# Player sprite moving slower on iPhone 4

I just finished getting movement/jump animation for a player sprite in Xcode using Cocos2D. The basic movement algorithm is a timer that updates every 0.01 sec, changing the sprite position to (sprite.position.x + xVel, sprite.position.y + yVel). Each time a movement button is tapped, the appropriate velocity (initialized to 0) is changed to whatever speed I choose, then a stop movement button returns the velocity to 0. It's not an ideal solution but I'm very new at this and stoked to at least have that working with little help from the internet.

So I may not have explained that perfectly, but it is in fact working to my satisfaction in Xcode's iPhone Simulator, however when I build it for my device and run it on my phone, the sprite's movement speed is noticeably slower than in Xcode. At first I thought it must have to do with the resolution of the iPhone 4, making the sprite's movement path twice as long, but I found that if I pull up the multitask bar, then return to the app the speed will sometimes jump back to normal. My second theory was that the code is just inefficient and is bogging the processes down, but I would see this reflected in the frame rate wouldn't I? It stays at 59-60 the whole time, and the spritesheet animation runs at the correct speed.

Has anyone experienced this? Is this a really obvious issue that I'm completely missing? Any help (or tips for optimizing my approach to movement) would be much appreciated!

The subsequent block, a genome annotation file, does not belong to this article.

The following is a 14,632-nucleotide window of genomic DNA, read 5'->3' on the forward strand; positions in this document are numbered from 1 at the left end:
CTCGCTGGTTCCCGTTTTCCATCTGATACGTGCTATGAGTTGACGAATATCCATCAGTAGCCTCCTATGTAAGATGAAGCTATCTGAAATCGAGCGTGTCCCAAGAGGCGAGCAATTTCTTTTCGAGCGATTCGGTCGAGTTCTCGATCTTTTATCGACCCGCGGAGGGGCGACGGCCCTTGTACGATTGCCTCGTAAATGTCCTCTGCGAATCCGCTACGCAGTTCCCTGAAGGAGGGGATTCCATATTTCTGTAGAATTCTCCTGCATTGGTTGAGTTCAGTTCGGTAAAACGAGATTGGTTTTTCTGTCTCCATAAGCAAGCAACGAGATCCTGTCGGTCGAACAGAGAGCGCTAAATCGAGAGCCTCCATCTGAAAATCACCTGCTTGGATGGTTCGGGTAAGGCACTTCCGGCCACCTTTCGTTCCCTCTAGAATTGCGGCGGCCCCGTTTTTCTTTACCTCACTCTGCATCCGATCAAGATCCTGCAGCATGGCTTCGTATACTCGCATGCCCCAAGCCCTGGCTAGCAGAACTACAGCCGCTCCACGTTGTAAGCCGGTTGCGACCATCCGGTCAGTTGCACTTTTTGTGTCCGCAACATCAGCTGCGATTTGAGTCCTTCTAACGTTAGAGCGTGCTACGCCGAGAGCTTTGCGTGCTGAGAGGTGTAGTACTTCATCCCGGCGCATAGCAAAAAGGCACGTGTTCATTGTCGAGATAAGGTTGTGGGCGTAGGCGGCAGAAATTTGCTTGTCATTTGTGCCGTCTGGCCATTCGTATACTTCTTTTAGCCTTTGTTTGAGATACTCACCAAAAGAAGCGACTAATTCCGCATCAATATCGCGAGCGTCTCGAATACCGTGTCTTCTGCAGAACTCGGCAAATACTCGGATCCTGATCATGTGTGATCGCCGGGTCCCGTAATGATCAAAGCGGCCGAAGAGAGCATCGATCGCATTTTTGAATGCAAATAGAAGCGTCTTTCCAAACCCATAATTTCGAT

• You should probably post some more code. I wonder why you chose a timer instead of using the Cocos2D update method? – bummzack Apr 21 '12 at 9:16
• Thanks for the reply! I'm really new to Cocos2D and programming in general. After reading some of the documentation on update, I'm definitely going to use it instead. – nvillec Apr 21 '12 at 14:23
• This might not solve your problem. dqhendricks' answer will probably solve this issue. – Coyote Dec 28 '12 at 23:18

## 1 Answer

The reason it is different speeds is because you are not calculating/using a delta time. Basically the frame rate could be any number at any time slowing or speeding up your animations. To counteract this, programmers calculate a delta time:

delta = currentTime - previousFramesTime; // time difference between this frame and the last frame


Then use this in their animation:

position.y = position.y + (velocity * delta);


This way no matter what the framerate is, your animations will remain the same speed.